FFF 145: How To Avoid Weight Regain After A Diet – with Paul Salter

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Scott and Paul Salter talk about yo-yo dieting, weight loss, and weight management. Did you know that some people find it easy to lose weight but it’s keeping the weight off after a diet phase that is more challenging? Find out how you can tackle this dilemma in today’s episode.

Paul is a registered dietitian with a passion for helping men and women with a history of yo-yo dieting learn about changing their behaviours and mindset for losing weight and keeping it off.

Paul himself had a very late growth spurt. He has made a commitment to dedicate his personal studies and coaching style to help teach people what to do after the diet ends.

What is Yo-Yo Dieting?

Yo-yo dieting is characterized by periods of intentional weight loss and unintentional weight gain. A series of decisions, behaviors, and actions ultimately result in someone regaining the weight they lost.

This weight loss and gain could manifest month after month and year after year. The scale number goes down and up and down and up similar to literally playing a yo-yo.

What Causes Weight Regain

Most fad weight loss plans feature a 90-day plan but they don’t prepare you for Day 91 and beyond. The reason for weight regain is not having a plan for day 91 and beyond.

Generally, people are good at losing weight but it’s so much harder to maintain weight because you are met with an overwhelming mixture of emotions, including anxiety, guilt, frustration, disappointment, and stress.

Additionally, you’re trying couple that with trying to resume a sense of normalcy. When you embark on a weight loss phase, you’re more likely to adapt with some new behaviors that are not your norm.

Without a plan, you can’t clearly visualize what a successful weight maintenance phase looks like. When you don’t know what it means to reintegrate with their social circles around delicious food and alcohol, you could set yourself up for failure.

What to Do at the End of Your Diet

When you reach the end of your diet, begin by increasing your calories or macronutrients. When you hit that 10-12-week mark, you’re now burning significantly fewer calories per day since you’re eating fewer calories.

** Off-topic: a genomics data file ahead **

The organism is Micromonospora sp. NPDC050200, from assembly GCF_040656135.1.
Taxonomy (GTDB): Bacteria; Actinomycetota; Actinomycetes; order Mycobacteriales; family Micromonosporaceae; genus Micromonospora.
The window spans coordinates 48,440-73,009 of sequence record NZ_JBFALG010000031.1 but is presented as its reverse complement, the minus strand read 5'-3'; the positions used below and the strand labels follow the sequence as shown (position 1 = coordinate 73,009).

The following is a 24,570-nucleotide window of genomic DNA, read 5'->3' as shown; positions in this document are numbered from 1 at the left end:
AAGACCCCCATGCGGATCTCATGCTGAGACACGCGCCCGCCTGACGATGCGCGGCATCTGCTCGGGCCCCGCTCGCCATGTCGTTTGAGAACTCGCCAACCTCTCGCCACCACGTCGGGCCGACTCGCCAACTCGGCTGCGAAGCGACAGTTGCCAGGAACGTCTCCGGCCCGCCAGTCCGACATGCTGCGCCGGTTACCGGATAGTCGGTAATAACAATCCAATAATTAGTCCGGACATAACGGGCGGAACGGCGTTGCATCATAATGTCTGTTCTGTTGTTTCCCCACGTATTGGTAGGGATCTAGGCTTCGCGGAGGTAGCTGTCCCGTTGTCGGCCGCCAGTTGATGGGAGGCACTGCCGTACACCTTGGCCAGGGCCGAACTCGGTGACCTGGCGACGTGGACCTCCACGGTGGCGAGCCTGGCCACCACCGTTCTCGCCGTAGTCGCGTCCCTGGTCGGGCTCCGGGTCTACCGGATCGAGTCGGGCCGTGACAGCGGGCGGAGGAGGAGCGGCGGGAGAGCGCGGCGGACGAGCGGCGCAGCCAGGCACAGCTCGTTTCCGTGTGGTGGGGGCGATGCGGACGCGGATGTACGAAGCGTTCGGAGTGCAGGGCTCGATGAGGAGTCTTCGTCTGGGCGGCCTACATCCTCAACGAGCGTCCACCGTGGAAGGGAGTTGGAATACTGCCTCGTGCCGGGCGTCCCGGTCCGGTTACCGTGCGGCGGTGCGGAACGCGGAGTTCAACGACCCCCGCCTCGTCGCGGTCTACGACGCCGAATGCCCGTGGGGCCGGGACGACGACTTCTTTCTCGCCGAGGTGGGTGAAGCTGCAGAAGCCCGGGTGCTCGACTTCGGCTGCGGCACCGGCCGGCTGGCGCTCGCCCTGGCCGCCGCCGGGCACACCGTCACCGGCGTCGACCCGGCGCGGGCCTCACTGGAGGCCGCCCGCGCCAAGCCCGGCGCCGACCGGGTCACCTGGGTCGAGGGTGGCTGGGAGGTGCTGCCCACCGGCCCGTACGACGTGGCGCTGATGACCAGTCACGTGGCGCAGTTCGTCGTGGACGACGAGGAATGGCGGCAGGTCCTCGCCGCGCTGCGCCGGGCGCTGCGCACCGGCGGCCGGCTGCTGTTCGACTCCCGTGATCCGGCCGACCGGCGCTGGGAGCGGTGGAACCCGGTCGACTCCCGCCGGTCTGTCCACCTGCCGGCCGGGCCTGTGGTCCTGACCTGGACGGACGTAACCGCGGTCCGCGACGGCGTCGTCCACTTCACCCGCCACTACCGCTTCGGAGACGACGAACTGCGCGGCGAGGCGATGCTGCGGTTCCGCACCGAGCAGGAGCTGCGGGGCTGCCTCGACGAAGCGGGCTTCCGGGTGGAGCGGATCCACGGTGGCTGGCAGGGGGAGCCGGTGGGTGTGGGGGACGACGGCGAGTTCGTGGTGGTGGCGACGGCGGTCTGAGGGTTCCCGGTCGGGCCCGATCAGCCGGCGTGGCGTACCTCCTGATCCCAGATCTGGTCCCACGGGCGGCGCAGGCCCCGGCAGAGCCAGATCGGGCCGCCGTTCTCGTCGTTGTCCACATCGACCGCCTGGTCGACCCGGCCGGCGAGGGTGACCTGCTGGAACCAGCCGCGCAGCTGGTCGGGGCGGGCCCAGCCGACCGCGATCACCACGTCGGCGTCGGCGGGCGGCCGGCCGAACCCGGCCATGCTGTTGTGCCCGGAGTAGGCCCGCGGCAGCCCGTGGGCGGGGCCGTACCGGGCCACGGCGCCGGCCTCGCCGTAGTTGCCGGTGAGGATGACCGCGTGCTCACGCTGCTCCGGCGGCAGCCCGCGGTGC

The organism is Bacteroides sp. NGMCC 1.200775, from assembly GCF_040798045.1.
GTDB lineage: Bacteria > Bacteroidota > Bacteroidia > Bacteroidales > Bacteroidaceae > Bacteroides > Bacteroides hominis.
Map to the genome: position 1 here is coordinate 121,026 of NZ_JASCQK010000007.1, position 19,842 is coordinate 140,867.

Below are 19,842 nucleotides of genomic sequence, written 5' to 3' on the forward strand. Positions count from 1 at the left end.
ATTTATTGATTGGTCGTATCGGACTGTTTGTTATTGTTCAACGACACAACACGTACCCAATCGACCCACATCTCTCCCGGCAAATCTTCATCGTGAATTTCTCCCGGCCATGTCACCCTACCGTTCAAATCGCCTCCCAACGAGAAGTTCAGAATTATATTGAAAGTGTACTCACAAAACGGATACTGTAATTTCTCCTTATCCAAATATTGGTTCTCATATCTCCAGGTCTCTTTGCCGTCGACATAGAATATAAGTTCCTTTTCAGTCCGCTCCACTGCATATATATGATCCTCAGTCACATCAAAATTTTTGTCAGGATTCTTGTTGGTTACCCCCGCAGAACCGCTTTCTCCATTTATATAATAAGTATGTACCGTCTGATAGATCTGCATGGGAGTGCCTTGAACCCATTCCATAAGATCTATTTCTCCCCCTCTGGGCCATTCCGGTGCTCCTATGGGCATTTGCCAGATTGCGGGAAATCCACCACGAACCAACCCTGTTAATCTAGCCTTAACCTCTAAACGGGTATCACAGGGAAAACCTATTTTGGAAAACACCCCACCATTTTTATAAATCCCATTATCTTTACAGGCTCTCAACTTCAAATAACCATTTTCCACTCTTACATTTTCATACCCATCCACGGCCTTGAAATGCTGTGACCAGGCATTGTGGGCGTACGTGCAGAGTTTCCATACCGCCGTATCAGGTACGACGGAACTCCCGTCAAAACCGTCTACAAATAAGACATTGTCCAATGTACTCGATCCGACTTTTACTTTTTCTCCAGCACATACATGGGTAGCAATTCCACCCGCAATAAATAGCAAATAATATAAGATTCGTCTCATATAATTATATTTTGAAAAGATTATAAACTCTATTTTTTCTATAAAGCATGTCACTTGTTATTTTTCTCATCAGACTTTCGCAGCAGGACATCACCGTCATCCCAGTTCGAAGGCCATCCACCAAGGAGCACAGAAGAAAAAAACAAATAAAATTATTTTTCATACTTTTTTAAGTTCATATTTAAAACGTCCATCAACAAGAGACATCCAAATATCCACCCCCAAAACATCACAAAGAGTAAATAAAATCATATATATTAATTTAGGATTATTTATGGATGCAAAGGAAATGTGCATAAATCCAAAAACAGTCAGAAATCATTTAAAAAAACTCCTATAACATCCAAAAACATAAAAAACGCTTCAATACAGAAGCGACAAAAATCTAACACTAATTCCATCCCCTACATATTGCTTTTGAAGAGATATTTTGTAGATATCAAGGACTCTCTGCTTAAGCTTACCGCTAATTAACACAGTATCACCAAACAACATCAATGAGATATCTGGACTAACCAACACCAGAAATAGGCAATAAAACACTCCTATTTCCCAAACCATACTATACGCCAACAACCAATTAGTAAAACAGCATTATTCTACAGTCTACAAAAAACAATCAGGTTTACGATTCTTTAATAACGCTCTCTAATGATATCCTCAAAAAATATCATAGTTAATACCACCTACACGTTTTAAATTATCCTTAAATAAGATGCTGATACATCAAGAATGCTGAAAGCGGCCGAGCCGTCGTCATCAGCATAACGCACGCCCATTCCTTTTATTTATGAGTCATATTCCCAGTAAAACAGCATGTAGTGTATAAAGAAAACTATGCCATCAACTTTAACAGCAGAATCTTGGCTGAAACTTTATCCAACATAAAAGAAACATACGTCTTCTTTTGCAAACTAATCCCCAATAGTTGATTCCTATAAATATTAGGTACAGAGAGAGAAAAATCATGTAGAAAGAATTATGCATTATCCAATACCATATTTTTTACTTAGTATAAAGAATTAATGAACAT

If you don’t increase your calories once you finish your diet phase, that hunger and those cravings are going to persist. And you could end up going off track in a short amount of time. By increasing your calories, you give your body just enough fuel to start sending your metabolism up in the right direction while reducing those strong feelings of hunger and cravings.

How Many Calories Should You Eat After the Diet

Within the first 12 weeks of finishing their most recent diet, they bring their calorie intake back up to at least 85% of what they were eating before they started their original diet.

For instance, if you’re eating 2,000 calories per day before the diet, and you get down to 1,200 calories at the end of your diet, you want to eat at least 1,700 calories per day. To get there, make a 15%-25% increase in calories every four to five weeks.

After a diet, your body is essentially primed for weight regain. You’re reducing an appetite-suppressing hormone called Leptin and increasing an appetite-stimulating hormone called Ghrelin.

When your body has undergone a period of intentional under eating and suddenly increase your calorie intake, your body tends to store those calories as fuel (in the form of fat) to protect itself from further stress, in this case, dieting. If you make too long of a calorie jump shortly after finishing a diet, you’re likely to also experience a significant backward or series of negative changes in your physique.

Post-Diet Weight Maintenance Phase

If you’re in great condition, you can diet for 10-14 weeks in total. Ultimately, before tackling another second diet phase, spend between 0.9 and 1.5 times the duration of your diet phase in a weight maintenance phase.